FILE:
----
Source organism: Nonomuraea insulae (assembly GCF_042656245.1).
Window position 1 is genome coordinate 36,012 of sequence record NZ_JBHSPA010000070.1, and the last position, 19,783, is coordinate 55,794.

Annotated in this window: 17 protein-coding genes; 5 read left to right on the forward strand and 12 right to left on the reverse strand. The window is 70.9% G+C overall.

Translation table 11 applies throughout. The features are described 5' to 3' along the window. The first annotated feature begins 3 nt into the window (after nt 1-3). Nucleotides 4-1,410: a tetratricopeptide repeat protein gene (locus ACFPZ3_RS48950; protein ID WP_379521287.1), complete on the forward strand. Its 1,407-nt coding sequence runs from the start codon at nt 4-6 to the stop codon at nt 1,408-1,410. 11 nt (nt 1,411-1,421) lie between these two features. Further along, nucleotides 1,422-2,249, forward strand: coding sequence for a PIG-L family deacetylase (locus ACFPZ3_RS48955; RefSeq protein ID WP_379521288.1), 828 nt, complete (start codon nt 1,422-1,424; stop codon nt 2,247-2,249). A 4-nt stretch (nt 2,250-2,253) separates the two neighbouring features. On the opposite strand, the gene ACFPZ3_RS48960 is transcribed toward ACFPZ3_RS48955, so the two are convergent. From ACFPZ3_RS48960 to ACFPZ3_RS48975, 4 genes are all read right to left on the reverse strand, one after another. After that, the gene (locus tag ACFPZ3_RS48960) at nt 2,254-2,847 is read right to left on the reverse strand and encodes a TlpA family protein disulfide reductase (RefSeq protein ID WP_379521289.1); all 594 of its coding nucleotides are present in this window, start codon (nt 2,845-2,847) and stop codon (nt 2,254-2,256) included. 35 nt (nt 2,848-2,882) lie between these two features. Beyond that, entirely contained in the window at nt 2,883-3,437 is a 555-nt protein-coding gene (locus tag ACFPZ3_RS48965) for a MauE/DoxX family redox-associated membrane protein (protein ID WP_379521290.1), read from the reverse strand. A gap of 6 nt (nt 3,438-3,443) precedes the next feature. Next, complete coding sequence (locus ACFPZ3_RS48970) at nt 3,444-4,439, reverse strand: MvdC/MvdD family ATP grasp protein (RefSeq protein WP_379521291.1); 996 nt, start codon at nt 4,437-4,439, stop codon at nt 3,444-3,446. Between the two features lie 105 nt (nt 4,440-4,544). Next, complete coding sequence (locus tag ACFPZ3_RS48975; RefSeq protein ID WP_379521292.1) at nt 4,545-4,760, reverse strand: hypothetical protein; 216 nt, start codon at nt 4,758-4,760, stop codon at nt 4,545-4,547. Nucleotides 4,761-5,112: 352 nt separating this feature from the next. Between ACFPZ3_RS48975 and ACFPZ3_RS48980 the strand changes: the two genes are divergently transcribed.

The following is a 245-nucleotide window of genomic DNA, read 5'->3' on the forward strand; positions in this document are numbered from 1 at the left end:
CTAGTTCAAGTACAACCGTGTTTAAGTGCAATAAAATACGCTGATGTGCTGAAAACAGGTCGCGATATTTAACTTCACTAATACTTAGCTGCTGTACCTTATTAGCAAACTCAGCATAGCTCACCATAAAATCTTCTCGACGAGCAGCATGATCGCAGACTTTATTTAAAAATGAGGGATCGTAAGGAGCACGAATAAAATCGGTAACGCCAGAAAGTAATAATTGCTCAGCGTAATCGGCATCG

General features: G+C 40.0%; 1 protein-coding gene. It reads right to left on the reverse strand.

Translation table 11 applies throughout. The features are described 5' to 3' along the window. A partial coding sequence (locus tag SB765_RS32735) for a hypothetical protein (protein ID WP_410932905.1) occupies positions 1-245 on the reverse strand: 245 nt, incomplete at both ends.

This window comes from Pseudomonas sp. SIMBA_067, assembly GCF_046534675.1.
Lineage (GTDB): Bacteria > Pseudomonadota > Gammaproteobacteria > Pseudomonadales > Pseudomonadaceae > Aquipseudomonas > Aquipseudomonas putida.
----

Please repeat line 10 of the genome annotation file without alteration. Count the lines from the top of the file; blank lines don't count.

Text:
Lineage (GTDB): Bacteria > Pseudomonadota > Gammaproteobacteria > Pseudomonadales > Pseudomonadaceae > Aquipseudomonas > Aquipseudomonas putida.